The Technical Report

Table of Contents



[Overview of Types]
[Importance to your Future]
[Types of Reports]
[Documentation Standards]

Survival Guide


How to write each page


Created: Nov. 10, 2000

"Intended for internal use only."

"Postings to Algonquin College's World Wide Web by individuals and student organizations reflect their own thoughts, interests and activities."

Letter of Transmittal

1347 Turing Boulevard
Apartment 256
Ottawa, Ontario
K1T 6M9

November 2, 1992


Dr. N. Wirth
English Department
Algonquin College
200 Lees Avenue
Ottawa, Ontario
K1S 0C5

Dear Dr. Wirth:

Please accept the accompanying technical report, entitled "A Technical Description of a Bubble Memory Device", in partial fulfillment of the requirements for ENL1819 (Reporting Technical Information).

The report begins with a general overview of the structure of a computer's memory. A second section explaining the basic principles of bubble memory is followed by a detailed technical analysis of an experimental bubble memory built by the Cray Computer Corporation in 1986. The last part of the report describes the probable directions of future research in this field.

I would like to thank Mr. Francis Chen, of the Cray Computer Corporation, and Mr. Yukio Mishima, of the Japan Supercomputer Project, for the enormous assistance they gave me. Thanks are also due to Chantal Belanger for her fast and accurate word processing of very difficult material.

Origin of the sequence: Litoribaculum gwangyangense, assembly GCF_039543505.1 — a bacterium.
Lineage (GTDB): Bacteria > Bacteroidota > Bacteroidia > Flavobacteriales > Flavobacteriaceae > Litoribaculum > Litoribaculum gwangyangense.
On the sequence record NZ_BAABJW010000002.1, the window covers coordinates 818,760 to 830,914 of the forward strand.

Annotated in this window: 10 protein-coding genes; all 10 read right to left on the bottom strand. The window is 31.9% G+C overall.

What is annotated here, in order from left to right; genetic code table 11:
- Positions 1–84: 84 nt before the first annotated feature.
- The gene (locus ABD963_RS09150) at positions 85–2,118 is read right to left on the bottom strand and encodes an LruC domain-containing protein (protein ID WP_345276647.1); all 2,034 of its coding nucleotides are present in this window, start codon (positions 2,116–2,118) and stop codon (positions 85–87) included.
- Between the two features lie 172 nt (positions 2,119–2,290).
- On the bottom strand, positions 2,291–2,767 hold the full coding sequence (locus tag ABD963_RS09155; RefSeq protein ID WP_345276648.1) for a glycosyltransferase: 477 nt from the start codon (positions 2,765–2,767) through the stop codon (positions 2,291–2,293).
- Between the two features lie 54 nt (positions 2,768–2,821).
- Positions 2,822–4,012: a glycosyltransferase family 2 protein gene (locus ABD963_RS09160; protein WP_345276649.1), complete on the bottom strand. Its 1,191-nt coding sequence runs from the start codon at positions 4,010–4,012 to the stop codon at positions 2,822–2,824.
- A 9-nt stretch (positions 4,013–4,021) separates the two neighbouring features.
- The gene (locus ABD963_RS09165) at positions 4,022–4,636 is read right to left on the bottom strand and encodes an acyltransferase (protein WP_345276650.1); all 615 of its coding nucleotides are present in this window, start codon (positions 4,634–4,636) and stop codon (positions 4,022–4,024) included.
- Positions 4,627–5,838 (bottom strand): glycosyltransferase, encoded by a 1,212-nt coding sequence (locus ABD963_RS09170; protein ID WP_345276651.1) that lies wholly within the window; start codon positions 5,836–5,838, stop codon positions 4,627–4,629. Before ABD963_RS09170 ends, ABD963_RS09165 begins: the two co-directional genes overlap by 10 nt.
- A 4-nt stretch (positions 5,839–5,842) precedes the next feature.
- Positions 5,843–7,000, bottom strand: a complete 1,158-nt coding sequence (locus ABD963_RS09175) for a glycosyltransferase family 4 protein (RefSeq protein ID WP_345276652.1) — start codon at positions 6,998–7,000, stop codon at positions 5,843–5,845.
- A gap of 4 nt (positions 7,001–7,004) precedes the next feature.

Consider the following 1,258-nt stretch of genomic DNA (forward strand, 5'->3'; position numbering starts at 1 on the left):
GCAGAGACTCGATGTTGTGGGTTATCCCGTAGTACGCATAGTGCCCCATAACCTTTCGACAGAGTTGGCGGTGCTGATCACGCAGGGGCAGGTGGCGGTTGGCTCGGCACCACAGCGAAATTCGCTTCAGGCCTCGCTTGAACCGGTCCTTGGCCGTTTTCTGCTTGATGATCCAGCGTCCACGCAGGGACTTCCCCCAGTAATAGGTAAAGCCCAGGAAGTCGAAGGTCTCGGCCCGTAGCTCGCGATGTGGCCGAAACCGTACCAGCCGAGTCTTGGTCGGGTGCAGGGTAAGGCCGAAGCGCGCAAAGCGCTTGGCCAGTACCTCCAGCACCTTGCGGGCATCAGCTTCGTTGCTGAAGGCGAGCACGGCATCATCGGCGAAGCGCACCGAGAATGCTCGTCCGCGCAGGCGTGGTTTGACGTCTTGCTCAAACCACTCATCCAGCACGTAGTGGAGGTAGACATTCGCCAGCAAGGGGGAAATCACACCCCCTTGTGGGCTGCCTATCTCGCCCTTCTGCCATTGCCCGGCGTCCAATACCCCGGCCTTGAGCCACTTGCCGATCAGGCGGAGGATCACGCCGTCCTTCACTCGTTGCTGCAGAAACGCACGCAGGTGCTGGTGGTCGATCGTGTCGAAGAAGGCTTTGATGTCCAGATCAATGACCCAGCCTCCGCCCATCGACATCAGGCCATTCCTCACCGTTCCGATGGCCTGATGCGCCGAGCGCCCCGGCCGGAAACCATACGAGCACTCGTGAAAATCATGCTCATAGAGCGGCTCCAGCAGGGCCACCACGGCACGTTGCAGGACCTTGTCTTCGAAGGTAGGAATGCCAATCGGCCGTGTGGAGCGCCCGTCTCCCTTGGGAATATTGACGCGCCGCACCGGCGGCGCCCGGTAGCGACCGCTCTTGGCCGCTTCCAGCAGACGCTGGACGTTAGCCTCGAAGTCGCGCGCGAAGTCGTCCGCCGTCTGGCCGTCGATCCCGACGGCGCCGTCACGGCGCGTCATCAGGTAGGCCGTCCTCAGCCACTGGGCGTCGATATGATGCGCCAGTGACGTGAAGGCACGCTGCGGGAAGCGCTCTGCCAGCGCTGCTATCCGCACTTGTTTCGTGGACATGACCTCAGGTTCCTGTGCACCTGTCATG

Since bubble memory is a controversial technology, I enjoyed researching this topic very much. I hope that you in turn enjoy reading my report.

Thank you very much for your help with this project.

Yours Truly,

Bill Shockley



  1. The letter is a kind of 'cover letter,' written to the person who told you to write the report. That could be your supervisor, crew chief, or project engineer. In this case, it's your teacher.
  2. Glance through the example to notice how the letter basically says the following things, IN THIS ORDER:
    • Here's the report.
    • Here's what's in it.
    • I kind of enjoyed doing it.
    • Thanks for your help.
  3. The Letter in always worded something like the example.
  4. Careful! It is also an important legal document; ALWAYS keep a dated copy, especially in real life.
  5. Don't use abbreviations ("St." or "Ave."). This rule applies to ALL formal letters, including letters of application.
  6. If you want to publicly thank someone who helped you (a typist or a proofreader, for example), this is one place to do it.
  7. Use the FULL BLOCK FORMAT for the Letter: each line of print begins at the same point in the left margin (i.e., NO INDENTING). Paragraph by leaving a blank line, NOT by indenting.
  8. WATCH IT! Tricky punctuation, as follows:

    • COLON (:)after 'Dear -----" (example: Dear Mr. Johnston:)
    • COMA (,) after 'Yours ----" (example: Yours truly,)
    • only YOURS is capitalized--any words after it are not.
  9. Usually the Letter is not bound into the report; it is inserted loose between the title page and the Summary.
  10. Why, you ask, is the Letter an important legal document? Well, think about patents and contracts: the date on the letter shows clearly when the report and the research were completed. Go to court with confidence!
  11. You may use the all-numeric date (example: 1987 10 21) if you wish. Warning: there are only two correct formats for writing an all-numeric date: 1989-01-21 and 1989 01 21.
  12. Format and punctuation (especially in your address and the address of the person you're sending the report to) have a lot to do with the grade you get for the Letter, so be careful: don't include your name or phone number at the top of the page, for instance, and don't use end punctuation in the lines that give the addresses. Got that?

Click here for the next page.

Barclay, Barry. The Technical Report. Ottawa: Algonquin College, 1991.